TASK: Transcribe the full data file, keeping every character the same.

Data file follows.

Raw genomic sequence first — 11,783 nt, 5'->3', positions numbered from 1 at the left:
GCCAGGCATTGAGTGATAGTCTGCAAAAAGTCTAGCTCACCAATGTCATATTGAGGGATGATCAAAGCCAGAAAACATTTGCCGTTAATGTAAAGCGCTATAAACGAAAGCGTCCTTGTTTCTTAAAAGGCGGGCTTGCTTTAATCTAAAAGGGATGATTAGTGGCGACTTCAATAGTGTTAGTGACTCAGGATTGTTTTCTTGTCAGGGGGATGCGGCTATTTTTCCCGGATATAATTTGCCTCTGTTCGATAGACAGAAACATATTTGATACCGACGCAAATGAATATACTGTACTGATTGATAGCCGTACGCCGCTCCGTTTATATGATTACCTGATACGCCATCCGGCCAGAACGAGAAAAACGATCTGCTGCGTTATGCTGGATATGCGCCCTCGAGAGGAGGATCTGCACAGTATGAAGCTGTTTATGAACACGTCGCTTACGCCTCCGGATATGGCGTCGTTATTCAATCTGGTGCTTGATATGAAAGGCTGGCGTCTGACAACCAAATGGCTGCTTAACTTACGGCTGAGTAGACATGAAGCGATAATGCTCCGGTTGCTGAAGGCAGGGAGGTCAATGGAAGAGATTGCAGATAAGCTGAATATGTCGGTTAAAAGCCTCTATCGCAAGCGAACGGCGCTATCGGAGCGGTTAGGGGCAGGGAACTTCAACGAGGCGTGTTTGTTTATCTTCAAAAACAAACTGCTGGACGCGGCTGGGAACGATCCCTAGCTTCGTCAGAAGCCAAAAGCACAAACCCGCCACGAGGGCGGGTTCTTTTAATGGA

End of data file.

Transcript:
Raw genomic sequence first — 11,783 nt, 5'->3', positions numbered from 1 at the left:
GCCAGGCATTGAGTGATAGTCTGCAAAAAGTCTAGCTCACCAATGTCATATTGAGGGATGATCAAAGCCAGAAAACATTTGCCGTTAATGTAAAGCGCTATAAACGAAAGCGTCCTTGTTTCTTAAAAGGCGGGCTTGCTTTAATCTAAAAGGGATGATTAGTGGCGACTTCAATAGTGTTAGTGACTCAGGATTGTTTTCTTGTCAGGGGGATGCGGCTATTTTTCCCGGATATAATTTGCCTCTGTTCGATAGACAGAAACATATTTGATACCGACGCAAATGAATATACTGTACTGATTGATAGCCGTACGCCGCTCCGTTTATATGATTACCTGATACGCCATCCGGCCAGAACGAGAAAAACGATCTGCTGCGTTATGCTGGATATGCGCCCTCGAGAGGAGGATCTGCACAGTATGAAGCTGTTTATGAACACGTCGCTTACGCCTCCGGATATGGCGTCGTTATTCAATCTGGTGCTTGATATGAAAGGCTGGCGTCTGACAACCAAATGGCTGCTTAACTTACGGCTGAGTAGACATGAAGCGATAATGCTCCGGTTGCTGAAGGCAGGGAGGTCAATGGAAGAGATTGCAGATAAGCTGAATATGTCGGTTAAAAGCCTCTATCGCAAGCGAACGGCGCTATCGGAGCGGTTAGGGGCAGGGAACTTCAACGAGGCGTGTTTGTTTATCTTCAAAAACAAACTGCTGGACGCGGCTGGGAACGATCCCTAGCTTCGTCAGAAGCCAAAAGCACAAACCCGCCACGAGGGCGGGTTCTTTTAATGGA